The nice part about taking the GRE on the computer? Instant gratification – at the end of the test, you’ll be asked whether or not you’d like to see your score. You can click “yes”, see the score, and it will be recorded and sent to your universities of choice. You can click “no” if you believe you bombed the test, and the computer will record that you took it, but will not send out your GRE scores.

On the paper test, the scoring is simpler because obviously, the questions do not change based on your performance.

Like the SAT, both the verbal and quantitative sections can earn you between 200-800 points. The writing section can garner you anywhere from a 0-6.

Mean Scores from 2004-2007

  • Verbal: 462
  • Quantitative: 584
  • Writing: 4.0

What's a Good GRE Score?

Reporting Your Scores

How Do You Prepare for the GRE Test?

ETS, the makers of the GRE, offer free test preparation materials to anyone who registers for the GRE. Plus, you can try these options:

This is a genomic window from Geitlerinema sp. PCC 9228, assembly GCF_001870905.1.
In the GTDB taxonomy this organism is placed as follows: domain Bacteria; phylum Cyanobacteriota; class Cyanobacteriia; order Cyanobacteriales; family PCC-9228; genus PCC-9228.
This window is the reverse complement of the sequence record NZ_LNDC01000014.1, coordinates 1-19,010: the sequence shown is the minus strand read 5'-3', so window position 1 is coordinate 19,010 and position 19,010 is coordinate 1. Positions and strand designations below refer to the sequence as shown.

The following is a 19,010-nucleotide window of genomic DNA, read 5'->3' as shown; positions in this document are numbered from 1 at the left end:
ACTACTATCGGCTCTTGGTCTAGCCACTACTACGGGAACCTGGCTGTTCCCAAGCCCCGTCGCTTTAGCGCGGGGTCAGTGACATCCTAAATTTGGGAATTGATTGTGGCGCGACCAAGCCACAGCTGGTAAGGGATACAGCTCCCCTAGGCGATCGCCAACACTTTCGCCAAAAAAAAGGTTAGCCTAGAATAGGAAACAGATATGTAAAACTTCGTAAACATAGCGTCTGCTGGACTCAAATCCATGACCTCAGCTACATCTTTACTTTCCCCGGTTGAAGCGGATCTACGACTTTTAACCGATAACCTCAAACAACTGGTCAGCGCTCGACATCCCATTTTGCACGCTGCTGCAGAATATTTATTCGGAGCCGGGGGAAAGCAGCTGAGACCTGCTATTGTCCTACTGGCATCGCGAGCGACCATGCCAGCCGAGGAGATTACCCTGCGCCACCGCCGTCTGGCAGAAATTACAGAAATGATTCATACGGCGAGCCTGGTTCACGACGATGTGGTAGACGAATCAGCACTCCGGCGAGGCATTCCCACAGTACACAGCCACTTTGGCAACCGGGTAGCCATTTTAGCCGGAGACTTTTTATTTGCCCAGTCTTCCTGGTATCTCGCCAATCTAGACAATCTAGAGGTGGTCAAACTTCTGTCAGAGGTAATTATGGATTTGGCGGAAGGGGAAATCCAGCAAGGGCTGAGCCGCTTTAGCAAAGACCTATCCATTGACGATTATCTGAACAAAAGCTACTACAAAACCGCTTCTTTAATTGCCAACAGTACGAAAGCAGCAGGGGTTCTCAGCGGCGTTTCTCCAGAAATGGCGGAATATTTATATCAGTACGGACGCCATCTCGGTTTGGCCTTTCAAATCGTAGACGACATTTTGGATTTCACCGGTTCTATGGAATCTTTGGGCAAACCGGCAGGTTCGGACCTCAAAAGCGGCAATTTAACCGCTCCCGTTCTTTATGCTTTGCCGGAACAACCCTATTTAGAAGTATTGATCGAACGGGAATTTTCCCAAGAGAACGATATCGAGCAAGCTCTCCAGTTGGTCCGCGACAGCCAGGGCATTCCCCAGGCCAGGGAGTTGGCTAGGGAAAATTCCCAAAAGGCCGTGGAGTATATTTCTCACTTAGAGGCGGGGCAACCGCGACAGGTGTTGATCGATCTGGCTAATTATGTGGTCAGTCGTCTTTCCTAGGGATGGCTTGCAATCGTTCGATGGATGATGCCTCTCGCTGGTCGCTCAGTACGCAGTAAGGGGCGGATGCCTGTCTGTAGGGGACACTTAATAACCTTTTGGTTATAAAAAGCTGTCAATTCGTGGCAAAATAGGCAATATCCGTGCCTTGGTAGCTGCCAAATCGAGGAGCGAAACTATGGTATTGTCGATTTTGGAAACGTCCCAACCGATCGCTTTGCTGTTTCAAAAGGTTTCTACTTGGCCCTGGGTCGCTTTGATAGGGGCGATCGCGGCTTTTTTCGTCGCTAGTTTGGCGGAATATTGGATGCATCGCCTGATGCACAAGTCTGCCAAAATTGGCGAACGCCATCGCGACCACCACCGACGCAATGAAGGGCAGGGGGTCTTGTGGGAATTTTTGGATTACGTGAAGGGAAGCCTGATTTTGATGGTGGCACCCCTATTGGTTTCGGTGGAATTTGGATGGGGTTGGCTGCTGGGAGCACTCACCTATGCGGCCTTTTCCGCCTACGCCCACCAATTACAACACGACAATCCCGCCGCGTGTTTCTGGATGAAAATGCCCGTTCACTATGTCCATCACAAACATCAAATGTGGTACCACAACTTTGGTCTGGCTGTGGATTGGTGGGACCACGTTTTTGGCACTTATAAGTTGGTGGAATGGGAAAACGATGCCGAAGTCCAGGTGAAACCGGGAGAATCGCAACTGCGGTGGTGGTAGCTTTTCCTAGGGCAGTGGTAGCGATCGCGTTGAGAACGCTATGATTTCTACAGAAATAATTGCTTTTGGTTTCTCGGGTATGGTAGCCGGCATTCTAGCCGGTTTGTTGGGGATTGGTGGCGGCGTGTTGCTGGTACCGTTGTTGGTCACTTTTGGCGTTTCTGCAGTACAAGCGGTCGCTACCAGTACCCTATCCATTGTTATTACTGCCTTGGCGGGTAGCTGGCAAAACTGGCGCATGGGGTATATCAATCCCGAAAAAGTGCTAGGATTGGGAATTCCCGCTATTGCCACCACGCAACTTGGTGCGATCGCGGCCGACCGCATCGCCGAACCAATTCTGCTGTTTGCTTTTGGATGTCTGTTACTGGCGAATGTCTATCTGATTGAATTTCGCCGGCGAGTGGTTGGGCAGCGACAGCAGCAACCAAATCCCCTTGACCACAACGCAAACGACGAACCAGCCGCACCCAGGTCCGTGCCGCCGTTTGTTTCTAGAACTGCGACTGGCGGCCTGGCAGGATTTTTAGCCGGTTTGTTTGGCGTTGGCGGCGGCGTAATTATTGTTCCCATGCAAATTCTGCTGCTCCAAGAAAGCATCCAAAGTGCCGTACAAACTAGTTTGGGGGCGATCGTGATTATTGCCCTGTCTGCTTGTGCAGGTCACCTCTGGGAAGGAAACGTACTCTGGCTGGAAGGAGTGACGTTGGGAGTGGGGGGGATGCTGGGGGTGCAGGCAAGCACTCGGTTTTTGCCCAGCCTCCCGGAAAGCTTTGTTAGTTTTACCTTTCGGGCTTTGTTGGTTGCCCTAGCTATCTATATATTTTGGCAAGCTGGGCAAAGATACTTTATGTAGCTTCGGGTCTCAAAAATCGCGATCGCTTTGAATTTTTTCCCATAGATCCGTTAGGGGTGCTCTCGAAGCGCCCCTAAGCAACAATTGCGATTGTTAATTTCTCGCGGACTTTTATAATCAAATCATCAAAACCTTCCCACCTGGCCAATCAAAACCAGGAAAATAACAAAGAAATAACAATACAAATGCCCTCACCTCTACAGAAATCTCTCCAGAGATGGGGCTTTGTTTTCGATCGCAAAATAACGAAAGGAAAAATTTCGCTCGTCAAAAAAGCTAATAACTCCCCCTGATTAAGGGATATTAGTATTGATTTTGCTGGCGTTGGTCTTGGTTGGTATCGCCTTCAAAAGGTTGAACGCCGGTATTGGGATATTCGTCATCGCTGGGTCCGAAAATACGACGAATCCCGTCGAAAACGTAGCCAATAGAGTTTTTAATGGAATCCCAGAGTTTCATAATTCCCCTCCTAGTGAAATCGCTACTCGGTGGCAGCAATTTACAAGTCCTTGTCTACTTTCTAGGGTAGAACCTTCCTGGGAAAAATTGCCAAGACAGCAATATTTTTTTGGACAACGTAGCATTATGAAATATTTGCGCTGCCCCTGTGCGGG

• GRE Diagnostic Service: For the cost of a meal at Applebee’s (fifteen bucks), you can have ETS diagnose your strengths and weaknesses on a practice GRE. They’ll also compare your score to that of your peers. Not cool for those with weak egos.
  • Tutors: Kaplan offers an array of tutoring services for those of you with some coins to drop. The good news? They’ll guarantee you points on the GRE. The bad news? You’ll need to refinance your house. Try posting on Craig’s List for a tutor. Many teachers or professors are willing to tutor on the side for nominal fees, and although they probably won’t guarantee you extra points, you won’t have to sell a kidney on the black market to pay for it.
  • Books: Good old-fashioned paper is the way to go, especially if you’re taking the paper-based test. If you browse through the aisles of your local bookstores, you’ll be sure to find a tome to suit your needs. For a cheaper approach, get the latest version on eBay. Many wholesalers will give you big discounts on overstocked items.

What Are the GRE Subject Area Tests?

The GRE General Test basically gauges your critical thinking and analytical skills. If a university needs to understand your knowledge of a particular subject, then they may require a subject test in one of these areas:

  • Biochemistry, Cell and Molecular Biology
  • Biology
  • Chemistry
  • Computer Science
  • Literature in English
  • Mathematics
  • Physics
  • Psychology

Check with your admissions counselor to be sure you’re taking the tests you need. You don’t want to be left out of your school of choice because of a GRE Test technicality. But by now, I’m sure you’re aware of this. You’ve made it this far, right?